JOE Schmidt is to step down as Ireland's head coach after Rugby World Cup 2019 and will be replaced by current defence coach Andy Farrell.
Schmidt, 53, said he had decided to finish coaching and focus on family commitments having enjoyed wild success since taking charge of Ireland in 2013, following a stint with Leinster.
In Schmidt's five years as head coach, Ireland have won three Six Nations Championships – including the Grand Slam this summer – and have arguably become the single strongest international side in the northern hemisphere.
Only yesterday, the New Zealand native was named World Rugby Coach of the Year 2018.
The IRFU confirmed the news of his upcoming departure this morning, confirming ex-England international Farrell will become head coach after next year's tournament.
In a statement, Schmidt said: "I feel that Irish rugby is in good hands. The management and players have been incredible to work with and the tremendous support we have had, particularly at home in the Aviva, but where ever we have travelled has been uplifting.
"There are some inspiring challenges over the next 11 months so there's plenty of motivation for me to continue working hard, alongside the other management staff, so that the team can be as competitive as possible."
— Irish Rugby (@IrishRugby) 26 November 2018
In a big night for Irish rugby on Sunday, Ireland were named Team of the Year while fly-half Johnny Sexton was named World Rugby Player of the Year.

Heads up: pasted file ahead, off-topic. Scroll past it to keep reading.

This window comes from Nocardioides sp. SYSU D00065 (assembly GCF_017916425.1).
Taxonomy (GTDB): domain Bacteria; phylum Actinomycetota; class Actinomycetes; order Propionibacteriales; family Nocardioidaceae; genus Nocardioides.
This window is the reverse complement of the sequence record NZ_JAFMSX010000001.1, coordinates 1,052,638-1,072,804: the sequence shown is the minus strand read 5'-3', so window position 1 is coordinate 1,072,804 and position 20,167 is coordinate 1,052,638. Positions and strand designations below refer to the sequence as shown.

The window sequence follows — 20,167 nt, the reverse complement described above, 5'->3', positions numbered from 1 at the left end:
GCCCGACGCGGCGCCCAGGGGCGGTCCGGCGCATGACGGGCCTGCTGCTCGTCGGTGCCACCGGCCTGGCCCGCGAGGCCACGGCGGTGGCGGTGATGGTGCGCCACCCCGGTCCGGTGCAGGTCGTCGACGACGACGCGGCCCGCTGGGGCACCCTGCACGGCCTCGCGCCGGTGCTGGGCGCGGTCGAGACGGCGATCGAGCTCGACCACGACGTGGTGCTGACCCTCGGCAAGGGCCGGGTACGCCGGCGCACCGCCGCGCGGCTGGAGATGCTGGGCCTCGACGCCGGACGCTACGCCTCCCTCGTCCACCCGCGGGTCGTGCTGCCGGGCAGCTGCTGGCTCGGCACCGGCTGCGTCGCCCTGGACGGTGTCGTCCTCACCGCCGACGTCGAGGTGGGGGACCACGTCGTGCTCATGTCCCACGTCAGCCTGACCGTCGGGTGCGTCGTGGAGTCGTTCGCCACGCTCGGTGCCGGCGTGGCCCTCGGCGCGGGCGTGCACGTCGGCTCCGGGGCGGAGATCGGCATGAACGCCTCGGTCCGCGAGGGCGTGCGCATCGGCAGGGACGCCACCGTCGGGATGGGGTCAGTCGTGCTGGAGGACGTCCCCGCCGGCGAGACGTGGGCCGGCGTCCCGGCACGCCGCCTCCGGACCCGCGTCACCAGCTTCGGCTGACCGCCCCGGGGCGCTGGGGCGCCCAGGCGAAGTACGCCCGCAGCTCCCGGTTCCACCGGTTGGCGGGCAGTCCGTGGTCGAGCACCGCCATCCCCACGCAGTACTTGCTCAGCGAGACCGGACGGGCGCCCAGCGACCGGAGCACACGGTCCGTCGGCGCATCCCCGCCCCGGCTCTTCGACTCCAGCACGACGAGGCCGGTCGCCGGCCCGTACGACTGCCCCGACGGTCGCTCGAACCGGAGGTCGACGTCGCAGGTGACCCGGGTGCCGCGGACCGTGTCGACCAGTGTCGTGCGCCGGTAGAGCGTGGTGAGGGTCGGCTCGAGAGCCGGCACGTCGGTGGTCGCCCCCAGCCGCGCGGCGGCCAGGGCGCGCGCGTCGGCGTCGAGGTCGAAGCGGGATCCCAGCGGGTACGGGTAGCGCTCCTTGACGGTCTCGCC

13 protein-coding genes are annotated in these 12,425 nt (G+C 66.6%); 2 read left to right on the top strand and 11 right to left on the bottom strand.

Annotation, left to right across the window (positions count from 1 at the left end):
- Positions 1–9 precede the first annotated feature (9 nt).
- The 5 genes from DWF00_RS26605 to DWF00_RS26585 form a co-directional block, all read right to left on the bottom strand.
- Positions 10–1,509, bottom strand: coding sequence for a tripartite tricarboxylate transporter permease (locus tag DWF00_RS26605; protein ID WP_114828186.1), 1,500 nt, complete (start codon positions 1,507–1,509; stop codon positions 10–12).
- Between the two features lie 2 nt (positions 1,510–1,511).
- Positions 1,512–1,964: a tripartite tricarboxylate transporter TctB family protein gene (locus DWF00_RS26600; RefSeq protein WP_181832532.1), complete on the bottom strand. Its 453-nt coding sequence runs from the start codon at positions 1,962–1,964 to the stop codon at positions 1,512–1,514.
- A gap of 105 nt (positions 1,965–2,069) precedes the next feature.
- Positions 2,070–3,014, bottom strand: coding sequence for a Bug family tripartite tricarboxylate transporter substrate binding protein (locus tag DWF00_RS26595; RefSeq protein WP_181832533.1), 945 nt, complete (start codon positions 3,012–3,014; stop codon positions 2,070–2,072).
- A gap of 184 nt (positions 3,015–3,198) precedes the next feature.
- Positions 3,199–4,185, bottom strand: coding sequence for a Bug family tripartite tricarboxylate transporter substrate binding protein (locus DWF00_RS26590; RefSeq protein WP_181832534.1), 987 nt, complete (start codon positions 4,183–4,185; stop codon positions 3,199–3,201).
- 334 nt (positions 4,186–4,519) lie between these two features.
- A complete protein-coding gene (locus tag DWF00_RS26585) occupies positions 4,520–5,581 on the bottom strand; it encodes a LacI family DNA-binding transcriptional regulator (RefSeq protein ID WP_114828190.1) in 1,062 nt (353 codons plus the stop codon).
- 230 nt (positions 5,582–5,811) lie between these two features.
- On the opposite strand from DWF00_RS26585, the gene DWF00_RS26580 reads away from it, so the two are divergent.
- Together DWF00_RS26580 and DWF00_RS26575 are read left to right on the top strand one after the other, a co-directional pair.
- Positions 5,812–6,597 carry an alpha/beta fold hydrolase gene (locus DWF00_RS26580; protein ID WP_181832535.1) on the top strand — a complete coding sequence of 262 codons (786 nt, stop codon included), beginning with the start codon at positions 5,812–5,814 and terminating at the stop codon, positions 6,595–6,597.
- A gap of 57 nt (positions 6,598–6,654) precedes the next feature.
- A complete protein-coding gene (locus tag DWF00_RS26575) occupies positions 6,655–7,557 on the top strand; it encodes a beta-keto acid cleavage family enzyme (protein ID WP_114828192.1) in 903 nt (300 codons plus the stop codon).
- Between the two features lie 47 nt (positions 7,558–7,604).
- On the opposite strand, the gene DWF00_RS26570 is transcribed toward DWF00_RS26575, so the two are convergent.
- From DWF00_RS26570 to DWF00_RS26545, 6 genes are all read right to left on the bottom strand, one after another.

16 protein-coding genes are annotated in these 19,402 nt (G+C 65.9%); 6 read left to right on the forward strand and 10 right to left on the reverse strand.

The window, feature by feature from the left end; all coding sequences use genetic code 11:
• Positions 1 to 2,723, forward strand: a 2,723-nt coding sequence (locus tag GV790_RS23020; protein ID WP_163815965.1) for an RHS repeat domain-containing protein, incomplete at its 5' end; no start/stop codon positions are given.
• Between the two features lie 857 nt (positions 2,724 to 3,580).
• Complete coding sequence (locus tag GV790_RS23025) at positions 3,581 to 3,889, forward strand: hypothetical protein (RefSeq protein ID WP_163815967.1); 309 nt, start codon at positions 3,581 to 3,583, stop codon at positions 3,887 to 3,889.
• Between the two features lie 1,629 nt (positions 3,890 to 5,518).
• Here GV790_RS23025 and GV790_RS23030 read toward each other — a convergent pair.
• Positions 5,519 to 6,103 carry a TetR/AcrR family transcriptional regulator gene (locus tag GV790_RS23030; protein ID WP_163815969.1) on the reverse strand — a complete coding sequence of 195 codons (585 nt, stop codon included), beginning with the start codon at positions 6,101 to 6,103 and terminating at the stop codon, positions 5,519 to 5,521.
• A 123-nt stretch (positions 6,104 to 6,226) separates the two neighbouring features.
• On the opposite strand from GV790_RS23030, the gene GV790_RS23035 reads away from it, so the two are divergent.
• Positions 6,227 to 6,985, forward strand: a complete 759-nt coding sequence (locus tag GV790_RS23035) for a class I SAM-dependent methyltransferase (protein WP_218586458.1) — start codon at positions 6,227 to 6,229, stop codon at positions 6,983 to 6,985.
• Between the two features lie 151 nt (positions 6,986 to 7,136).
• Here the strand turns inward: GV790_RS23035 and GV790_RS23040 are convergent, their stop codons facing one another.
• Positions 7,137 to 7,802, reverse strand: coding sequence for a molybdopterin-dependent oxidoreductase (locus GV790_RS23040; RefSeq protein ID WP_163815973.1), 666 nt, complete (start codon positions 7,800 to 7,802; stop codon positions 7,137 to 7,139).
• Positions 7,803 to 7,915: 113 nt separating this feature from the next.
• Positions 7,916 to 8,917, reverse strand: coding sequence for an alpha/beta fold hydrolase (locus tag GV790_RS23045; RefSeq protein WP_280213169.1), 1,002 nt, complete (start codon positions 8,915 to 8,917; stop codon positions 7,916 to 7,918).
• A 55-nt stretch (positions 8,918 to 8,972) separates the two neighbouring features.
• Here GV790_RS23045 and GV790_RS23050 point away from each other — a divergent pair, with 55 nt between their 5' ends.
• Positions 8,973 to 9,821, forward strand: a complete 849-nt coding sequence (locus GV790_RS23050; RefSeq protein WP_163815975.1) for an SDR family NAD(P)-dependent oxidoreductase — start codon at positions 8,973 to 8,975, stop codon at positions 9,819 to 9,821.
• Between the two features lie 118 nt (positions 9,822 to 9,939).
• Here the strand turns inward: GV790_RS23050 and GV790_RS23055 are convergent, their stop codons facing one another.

In doing so, Sexton becomes only the second Irishman in history to receive the award after legendary hooker Keith Wood in 2001.
The awards capped a triumphant month for the squad, which included Ireland's first ever home win against the All Blacks.
Farrell, whose son Owen has 63 caps for England, thanked the IRFU for the "privilege to be considered for such a prestigious role".
The 43-year-old said: "I have learned a lot from Joe over the past few seasons and I will continue to learn from him over the next year as the coaching group and players focus on competing in two huge tournaments in 2019.”
David Nucifora, IRFU performance director, added: "Joe’s contribution to Irish rugby is broader than just the success achieved with the national team.
"He has had a hugely positive influence on the entire professional system with both his rugby intellect and his eagerness to invest in and develop both players and coaches throughout the country.
"We are all clearly aware and thankful of the better place that Joe will be leaving Irish Rugby in post the Rugby World Cup."